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Dino Look-Alike? Researchers Identify Strange Species of Extinct Reptile Predating Dinosaurs

Sep 23, 2016 04:41 AM EDT
Pachycephalosaurus Skull
Researchers has identified a new species of extinct reptiles that is estimated to be 230 million years old that has the similar dome-shaped head as the Pachycephalosaurus that lived more than 100 million years later.
(Photo : Eden, Janine and Jim from New York City (Pachycephalosaur Skull)/Wikimedia Commons)

A team of multi-institutional paleontologists and researchers has identified and named a new species of extinct reptiles believed to be 230 million years old, predating dinosaurs.

The most peculiar characteristic of the new species, named Triopticus primus, is its thickened skull roof, which is very similar to the distantly related pachycephalosaur dinosaurs that lived more than 100 million years later.

The discovery, described in a paper published in the journal Current Biology, suggests that iconic dinosaur shapes and bone structures were already present in some animals hundred million years before dinosaurs appeared.

"After the enormous mass extinction 250 million years ago, reptiles exploded onto the scene and almost immediately diversified into many different sizes and shapes. These early body shapes were later mimicked by dinosaurs," explained Sterling Nesbitt, an assistant professor of paleontology at Virginia Tech and co-author of the study, in a press release.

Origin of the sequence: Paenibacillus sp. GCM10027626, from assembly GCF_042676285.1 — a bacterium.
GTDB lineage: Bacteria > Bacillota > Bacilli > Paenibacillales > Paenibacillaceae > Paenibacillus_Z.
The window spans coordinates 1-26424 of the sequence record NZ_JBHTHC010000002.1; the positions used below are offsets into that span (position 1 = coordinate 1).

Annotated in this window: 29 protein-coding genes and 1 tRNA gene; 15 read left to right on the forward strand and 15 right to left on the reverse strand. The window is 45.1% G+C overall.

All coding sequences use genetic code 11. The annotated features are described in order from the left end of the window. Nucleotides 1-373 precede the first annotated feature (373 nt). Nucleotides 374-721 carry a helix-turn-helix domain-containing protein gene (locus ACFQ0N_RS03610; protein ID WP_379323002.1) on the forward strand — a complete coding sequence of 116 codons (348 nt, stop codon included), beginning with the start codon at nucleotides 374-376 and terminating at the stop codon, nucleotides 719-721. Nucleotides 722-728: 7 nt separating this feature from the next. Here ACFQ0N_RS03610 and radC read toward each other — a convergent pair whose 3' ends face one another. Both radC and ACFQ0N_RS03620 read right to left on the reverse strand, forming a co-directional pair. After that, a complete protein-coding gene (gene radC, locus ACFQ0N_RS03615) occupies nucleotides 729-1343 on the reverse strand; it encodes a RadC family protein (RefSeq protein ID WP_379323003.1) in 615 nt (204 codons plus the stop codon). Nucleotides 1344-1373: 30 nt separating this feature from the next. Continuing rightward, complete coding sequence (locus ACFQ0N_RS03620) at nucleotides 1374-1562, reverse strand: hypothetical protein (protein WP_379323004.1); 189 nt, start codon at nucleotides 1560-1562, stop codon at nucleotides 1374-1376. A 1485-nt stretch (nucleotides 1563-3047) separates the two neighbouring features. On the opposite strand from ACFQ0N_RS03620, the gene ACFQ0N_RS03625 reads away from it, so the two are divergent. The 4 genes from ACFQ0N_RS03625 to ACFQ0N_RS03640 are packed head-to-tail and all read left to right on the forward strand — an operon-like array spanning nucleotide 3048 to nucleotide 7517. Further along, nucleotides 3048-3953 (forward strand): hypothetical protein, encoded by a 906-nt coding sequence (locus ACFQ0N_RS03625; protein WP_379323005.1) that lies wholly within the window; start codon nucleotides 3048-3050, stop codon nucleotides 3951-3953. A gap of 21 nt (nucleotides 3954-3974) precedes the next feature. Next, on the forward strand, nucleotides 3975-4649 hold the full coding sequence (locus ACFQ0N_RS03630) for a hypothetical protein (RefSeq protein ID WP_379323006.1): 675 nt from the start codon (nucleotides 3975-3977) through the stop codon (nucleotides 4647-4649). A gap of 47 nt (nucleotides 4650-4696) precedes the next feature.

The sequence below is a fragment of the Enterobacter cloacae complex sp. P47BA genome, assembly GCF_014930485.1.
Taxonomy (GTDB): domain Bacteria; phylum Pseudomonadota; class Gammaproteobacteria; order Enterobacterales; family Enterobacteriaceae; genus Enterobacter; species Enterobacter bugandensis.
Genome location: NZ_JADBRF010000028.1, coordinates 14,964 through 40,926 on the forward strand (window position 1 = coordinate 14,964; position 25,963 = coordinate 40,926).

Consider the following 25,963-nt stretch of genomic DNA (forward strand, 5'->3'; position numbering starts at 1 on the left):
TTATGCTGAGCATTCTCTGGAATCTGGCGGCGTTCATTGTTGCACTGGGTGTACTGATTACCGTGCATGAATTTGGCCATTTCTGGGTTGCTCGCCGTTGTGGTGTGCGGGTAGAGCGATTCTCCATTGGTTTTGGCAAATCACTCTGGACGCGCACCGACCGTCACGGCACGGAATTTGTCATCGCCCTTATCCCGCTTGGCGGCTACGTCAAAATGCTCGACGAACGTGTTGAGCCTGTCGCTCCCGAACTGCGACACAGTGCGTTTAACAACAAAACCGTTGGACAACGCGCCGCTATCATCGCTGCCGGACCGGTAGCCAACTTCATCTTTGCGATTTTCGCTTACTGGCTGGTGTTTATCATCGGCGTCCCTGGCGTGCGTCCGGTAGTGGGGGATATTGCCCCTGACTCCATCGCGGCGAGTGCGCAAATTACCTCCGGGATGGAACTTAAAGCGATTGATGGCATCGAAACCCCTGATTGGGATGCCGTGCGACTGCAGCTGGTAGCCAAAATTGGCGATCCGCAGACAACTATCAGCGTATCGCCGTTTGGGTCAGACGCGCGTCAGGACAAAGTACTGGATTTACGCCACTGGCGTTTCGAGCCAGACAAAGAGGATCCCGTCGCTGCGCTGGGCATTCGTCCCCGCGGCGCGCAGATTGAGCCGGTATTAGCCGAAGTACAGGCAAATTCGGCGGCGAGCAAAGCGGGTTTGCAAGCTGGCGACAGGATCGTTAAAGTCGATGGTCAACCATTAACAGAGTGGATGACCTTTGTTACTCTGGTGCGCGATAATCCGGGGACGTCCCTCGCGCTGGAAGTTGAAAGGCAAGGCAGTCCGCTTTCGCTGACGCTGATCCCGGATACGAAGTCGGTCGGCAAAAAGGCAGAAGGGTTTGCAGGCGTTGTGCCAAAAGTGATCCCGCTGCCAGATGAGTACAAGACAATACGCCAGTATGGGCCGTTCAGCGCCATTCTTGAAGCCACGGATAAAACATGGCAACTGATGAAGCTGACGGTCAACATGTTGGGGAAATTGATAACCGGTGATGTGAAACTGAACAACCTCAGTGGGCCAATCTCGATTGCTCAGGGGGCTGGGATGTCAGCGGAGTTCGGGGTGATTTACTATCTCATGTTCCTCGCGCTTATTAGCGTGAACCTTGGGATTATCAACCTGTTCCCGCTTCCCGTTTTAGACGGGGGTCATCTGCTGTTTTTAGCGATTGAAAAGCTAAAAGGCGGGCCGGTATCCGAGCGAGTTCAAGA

In order to reconstruct the brain structure of Triopticus, the researchers put the fossil specimen under CT scan at The University of Texas at Austin. The scan revealed that bone and brain structure of the extinct reptile is also similar to the much later dome-headed dinosaur.

At present, the researchers only have a fragment of a skull, making it nearly impossible to determine the precise looks and size of the Triopticus. However, researchers estimate that the ancient reptile was likely no bigger than an alligator. The remainder of the face and jaw, the vertebrae, and the rest of the skeleton is missing, either long lost to natural elements, waiting to be found in the field still, or inside a plaster jacket not yet opened at the lab at UT Austin.

The fossil of the Triopticus was found in Otis Chalk, Texas. Surprisingly, many of the fossils of Triassic reptiles uncovered together with the Triopticus also shared similar structures found in later dinosaurs. Researchers believed that the dinosaurs have evolved to mimic the body shapes of ancient reptiles after the Triassic-Jurassic extinction event, which wiped out the first group of reptiles.

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